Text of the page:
Blackbox: Rebooting an inventive puzzle game for visionOS
January 30, 2024
If you’ve ever played Blackbox, you know that Ryan McLeod builds games a little differently.
In the inventive iOS puzzler from McLeod’s studio, Shapes & Stories, players solve challenges not by tapping or swiping but by rotating the device, plugging in the USB cable, singing a little tune — pretty much everything except touching the screen.
“The idea was to get people in touch with the world outside their device,” says McLeod, while ambling along the canals of his Amsterdam home base.
I’m trying to figure out what makes Blackbox tick on iOS, and how to bring that to visionOS. That requires some creative following of my own rules — and breaking some of them.
In fact, McLeod freed his puzzles from the confines of a device screen well before Apple Vision Pro was even announced — which made bringing the game to this new platform a fascinating challenge. On iOS and iPadOS, Blackbox plays off the familiarity of our devices. But how do you transpose that experience to a device people haven’t tried yet? And how do you break boundaries on a canvas that doesn’t have any? “I do love a good constraint,” says McLeod, “but it has been fun to explore the lifting of that restraint. I’m trying to figure out what makes Blackbox tick on iOS, and how to bring that to visionOS. That requires some creative following of my own rules — and breaking some of them.”
After a brief onboarding, the game becomes an all-new visionOS experience that takes advantage of the spatial canvas right from the first level selection. “I wanted something a little floaty and magical, but still grounded in reality,” he says. “I landed on the idea of bubbles. They’re like soap bubbles: They’re natural, they have this hyper-realistic gloss, and they move in a way you’re familiar with. The shader cleverly pulls the reflection of your world into them in this really believable, intriguing way.”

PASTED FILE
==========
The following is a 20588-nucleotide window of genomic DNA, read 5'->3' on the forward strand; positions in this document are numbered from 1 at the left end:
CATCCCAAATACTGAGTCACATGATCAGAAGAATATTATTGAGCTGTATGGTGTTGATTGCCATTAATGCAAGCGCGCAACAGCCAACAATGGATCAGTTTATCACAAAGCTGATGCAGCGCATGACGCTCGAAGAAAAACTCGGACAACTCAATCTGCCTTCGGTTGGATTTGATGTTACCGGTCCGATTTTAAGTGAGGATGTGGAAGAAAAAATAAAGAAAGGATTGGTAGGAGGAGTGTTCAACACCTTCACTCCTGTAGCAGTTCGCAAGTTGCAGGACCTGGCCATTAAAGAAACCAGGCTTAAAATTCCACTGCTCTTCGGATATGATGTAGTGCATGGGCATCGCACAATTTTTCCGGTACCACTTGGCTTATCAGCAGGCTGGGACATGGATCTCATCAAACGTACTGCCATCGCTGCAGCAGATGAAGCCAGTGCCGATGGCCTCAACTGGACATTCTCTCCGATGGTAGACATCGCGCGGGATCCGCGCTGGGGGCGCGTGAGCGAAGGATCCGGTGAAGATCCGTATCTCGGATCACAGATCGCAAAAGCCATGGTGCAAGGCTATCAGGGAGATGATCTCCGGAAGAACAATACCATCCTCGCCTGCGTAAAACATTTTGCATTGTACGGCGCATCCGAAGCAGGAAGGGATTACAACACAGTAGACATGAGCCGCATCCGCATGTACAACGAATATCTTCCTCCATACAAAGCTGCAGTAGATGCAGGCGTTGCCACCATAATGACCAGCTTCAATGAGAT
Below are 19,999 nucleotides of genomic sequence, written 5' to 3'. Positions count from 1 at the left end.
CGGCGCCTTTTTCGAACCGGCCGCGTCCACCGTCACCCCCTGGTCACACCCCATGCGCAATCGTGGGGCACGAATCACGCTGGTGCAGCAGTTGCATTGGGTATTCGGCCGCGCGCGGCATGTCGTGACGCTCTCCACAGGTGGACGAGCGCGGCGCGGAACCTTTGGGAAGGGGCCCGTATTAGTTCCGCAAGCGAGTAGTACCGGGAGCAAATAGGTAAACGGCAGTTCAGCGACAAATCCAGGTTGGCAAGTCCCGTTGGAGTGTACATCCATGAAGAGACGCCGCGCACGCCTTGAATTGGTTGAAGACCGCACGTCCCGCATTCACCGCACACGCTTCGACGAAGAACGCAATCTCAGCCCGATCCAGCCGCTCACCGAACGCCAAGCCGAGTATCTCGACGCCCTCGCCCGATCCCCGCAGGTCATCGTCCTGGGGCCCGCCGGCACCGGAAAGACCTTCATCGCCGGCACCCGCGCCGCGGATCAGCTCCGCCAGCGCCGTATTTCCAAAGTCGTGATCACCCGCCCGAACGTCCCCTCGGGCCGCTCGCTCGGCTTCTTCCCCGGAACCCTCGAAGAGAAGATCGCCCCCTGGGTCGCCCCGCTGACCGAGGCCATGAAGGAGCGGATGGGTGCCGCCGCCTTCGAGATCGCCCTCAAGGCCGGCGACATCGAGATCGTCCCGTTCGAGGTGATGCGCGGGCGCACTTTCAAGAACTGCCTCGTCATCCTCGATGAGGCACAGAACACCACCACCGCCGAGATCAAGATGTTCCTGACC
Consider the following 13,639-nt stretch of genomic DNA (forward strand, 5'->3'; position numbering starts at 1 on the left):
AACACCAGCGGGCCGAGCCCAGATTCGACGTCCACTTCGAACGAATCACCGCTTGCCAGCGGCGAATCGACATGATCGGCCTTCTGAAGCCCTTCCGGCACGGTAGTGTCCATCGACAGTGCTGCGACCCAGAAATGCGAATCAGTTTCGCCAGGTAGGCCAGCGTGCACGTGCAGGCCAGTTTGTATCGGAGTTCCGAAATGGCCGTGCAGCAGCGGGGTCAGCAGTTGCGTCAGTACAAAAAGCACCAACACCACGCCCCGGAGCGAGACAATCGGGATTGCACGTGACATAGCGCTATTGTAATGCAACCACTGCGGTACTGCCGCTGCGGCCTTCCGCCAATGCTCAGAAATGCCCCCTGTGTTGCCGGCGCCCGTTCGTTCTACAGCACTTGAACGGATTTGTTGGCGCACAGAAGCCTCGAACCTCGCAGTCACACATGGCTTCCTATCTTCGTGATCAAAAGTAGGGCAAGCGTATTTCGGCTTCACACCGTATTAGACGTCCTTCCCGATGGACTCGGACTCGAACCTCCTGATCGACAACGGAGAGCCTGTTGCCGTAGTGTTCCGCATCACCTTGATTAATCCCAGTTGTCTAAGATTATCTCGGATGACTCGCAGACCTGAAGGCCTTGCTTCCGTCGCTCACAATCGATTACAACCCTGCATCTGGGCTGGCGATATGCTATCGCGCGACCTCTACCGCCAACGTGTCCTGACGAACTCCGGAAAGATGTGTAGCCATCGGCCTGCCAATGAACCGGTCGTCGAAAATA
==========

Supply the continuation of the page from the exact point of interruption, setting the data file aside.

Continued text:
And the puzzles within those bubbles? “Unlike Blackbox on iOS, you’re not going to play this when you’re walking home from school or waiting in line,” McLeod says. “It had to be designed differently. No matter how exciting the background is, or how pretty the sound effects are, it’s not fun to just stare at something, even if it’s bobbing around really nicely.”
Now, McLeod cautions that Blackbox is still very much a work in progress, and we’re certainly not here to offer any spoilers. But if you want to go in totally cold, it might be best to skip this next part.
In Blackbox, players interact with the space — and their own senses — to explore and solve challenges. One puzzle involves moving your body in a certain manner; another involves sound, silence, and a blob of molten gold floating like an alien in front of you. A second puzzle involves Morse code. And solving a third puzzle causes part of the scene to collapse into a portal. “Spatial Audio makes the whole thing kind of alarming but mesmerizing,” he says.
There's an advantage to not knowing expected or common patterns.
It's safe to say Blackbox will continue evolving, especially since McLeod is essentially building this plane as he’s flying it — something he views as a positive. “There’s an advantage to not knowing expected or common patterns,” he says. “There’s just so much possibility.”